In today’s competitive job market, saying the right thing can land you your dream job. Interviews are part and parcel of the recruitment industry and for any one involved in the job-hunting process.

As an international recruitment consultancy, Robert Walters has obtained feedback from candidates on some potentially tough interview questions they have encountered.

As a job seeker, knowing how to handle these tough interview questions can help you to move forward to the next round of interviews.

Let's look at three questions and the recommended answers:

Q1 Why do you want this job?

Be honest with yourself: Are you really interested in what the position entails? Are you impressed by the company’s view on social and corporate responsibility? Or is it just a really impressive increase in salary? Hopefully, it is not just the latter.

Do you know exactly what will be expected of you? Have you seen the job description? Have you researched the company’s website? Do you know people who work there and have recommended the company as an employer?

Be prepared and do some research. Avoid being on the defensive with answers that begin with “because” such as: “Because I think I’d be good at it”, “Because it seems like a good opportunity for me” or “Because it pays well”.

Recommended answer: “Having read the job description and having looked at your company website, the role attracted me as I feel that I have the suitable skills. I am also very interested in what additional responsibility I will gain.”

Adapt your answer to suit the role. Will you have increased responsibility? Will you now be supporting one senior director instead of a team of 50? Will you have more varied work scope?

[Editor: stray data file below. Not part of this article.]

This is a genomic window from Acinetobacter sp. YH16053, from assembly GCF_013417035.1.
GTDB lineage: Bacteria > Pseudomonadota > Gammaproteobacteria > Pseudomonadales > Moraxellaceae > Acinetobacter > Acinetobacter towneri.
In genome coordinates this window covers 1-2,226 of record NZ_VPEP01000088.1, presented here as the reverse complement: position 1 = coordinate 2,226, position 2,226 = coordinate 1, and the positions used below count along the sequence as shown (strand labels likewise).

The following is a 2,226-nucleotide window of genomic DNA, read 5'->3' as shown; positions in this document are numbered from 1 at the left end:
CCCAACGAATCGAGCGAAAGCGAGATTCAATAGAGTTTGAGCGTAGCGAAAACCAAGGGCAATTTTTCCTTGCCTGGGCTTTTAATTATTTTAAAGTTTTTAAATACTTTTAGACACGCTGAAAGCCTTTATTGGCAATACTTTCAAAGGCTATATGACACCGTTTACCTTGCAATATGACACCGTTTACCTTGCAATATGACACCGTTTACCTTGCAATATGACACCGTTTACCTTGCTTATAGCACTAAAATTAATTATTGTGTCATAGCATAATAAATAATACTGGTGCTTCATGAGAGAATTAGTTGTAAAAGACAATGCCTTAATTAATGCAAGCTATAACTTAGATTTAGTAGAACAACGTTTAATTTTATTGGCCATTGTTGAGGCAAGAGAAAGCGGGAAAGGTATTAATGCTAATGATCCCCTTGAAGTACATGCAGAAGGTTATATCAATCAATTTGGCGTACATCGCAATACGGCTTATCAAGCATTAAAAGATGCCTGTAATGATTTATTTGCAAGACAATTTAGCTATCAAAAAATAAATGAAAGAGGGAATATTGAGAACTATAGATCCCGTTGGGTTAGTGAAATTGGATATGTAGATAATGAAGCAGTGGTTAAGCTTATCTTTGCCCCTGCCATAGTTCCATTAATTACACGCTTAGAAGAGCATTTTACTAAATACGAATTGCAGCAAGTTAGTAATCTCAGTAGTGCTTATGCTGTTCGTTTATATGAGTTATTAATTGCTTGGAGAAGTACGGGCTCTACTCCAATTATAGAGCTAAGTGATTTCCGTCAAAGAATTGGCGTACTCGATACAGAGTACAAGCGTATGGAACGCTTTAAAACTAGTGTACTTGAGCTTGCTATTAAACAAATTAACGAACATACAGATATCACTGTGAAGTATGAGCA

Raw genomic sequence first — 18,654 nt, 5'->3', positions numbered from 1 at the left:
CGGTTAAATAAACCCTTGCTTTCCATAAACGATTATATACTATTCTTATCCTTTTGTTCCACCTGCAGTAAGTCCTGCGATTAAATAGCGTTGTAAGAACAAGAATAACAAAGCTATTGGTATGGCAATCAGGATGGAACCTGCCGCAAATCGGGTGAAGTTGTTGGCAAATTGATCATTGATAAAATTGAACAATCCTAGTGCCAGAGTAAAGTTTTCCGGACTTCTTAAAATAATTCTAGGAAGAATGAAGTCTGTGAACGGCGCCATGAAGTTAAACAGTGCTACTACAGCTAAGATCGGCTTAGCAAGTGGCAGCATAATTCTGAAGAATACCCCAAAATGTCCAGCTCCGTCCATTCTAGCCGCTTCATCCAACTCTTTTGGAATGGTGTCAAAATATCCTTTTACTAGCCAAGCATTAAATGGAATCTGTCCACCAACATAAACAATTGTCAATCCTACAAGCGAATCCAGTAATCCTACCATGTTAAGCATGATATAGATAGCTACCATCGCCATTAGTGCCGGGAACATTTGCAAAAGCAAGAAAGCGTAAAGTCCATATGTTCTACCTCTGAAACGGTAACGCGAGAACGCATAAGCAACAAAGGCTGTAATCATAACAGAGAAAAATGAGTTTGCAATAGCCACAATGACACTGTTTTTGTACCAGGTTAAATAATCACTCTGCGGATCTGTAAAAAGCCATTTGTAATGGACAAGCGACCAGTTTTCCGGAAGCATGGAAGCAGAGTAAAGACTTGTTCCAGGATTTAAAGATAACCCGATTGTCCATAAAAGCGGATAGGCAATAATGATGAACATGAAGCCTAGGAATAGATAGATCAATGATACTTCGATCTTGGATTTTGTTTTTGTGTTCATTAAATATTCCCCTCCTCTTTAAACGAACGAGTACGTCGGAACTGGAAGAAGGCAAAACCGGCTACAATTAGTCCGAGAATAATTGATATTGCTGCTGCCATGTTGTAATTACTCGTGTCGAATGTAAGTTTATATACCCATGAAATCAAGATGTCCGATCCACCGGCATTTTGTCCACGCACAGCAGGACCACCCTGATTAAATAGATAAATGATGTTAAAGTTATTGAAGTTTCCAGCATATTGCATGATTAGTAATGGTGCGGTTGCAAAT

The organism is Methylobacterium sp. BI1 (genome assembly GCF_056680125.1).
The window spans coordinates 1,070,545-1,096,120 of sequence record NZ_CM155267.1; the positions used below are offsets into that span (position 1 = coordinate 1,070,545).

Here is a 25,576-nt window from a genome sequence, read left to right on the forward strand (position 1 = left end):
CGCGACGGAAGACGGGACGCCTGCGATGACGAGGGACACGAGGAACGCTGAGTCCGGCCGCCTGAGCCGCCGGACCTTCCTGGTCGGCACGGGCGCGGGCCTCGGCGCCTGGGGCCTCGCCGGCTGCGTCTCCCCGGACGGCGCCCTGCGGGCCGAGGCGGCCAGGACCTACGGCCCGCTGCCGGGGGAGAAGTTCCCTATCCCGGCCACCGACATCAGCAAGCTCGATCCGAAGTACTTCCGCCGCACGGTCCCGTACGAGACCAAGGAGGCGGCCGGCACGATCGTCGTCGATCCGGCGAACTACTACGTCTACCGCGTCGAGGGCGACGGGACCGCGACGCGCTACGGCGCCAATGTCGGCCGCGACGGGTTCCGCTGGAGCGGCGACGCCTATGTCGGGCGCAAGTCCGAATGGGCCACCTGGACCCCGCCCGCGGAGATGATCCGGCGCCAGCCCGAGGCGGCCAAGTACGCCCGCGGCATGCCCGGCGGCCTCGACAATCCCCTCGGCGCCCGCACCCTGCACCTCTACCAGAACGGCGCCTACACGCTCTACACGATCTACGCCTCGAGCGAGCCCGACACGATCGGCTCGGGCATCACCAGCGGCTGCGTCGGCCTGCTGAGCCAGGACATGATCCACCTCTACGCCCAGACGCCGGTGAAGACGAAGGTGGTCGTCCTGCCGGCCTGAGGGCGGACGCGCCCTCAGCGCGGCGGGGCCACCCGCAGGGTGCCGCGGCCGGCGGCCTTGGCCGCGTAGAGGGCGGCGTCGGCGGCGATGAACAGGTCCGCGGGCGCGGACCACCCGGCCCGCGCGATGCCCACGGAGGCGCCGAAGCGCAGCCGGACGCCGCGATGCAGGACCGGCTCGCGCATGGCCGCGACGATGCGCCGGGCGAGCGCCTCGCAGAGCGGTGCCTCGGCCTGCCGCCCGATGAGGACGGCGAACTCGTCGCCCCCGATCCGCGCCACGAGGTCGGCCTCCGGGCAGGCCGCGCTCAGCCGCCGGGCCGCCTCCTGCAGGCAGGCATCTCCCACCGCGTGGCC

Q2 Why should I hire you?

This question is all about selling yourself. Why should someone hire you? Are you brilliant at organisation? Are you proficient at Microsoft Office with excellent use of Powerpoint and Excel? Are you creative and do you really think you could add value to the company?

By looking at the job description that was given to you, try to point out your strengths by using examples of work you have done in relation to the requirements for this role.

Recommended answer: “I believe that I meet the requirements listed in your job description and I feel that I would really excel in this role as I particularly enjoy working for… (the industry you are going into/role type/seniority level). In my previous role I was responsible for… (use exact examples of how you contributed to prove your value).”

Again, adapt the answer to suit the role you are applying for. Be enthusiastic, positive and confident.

Q3 What is your biggest weakness?

This is known as a negative question — one that interviewers love asking to test your ability to stay cool. Everyone has weaknesses but that doesn’t mean that yours should get in the way of your dream job. Think about how you can spin your
weaknesses into something positive.

Look at the job description and choose one required responsibility you feel you could improve on. Are you shy to make public presentations? Does your time management need a little work? Do you feel you would benefit from Microsoft Office training?

Recommended answer: You could say (depending on your weakness): “I am aware that my systems skills, Microsoft Excel and Powerpoint are not up to advanced level but this is something that I’m working on by teaching myself in my spare time.”

Or, you say: “I think my time management is something that I could work on. I’ve been doing some research and planning and am getting better at prioritising and writing to-do lists to help me.”

Avoid being a perfectionist or saying “I have no weaknesses I know of”. This only makes you look arrogant and over-confident.

Next: Three more tough questions interviewers ask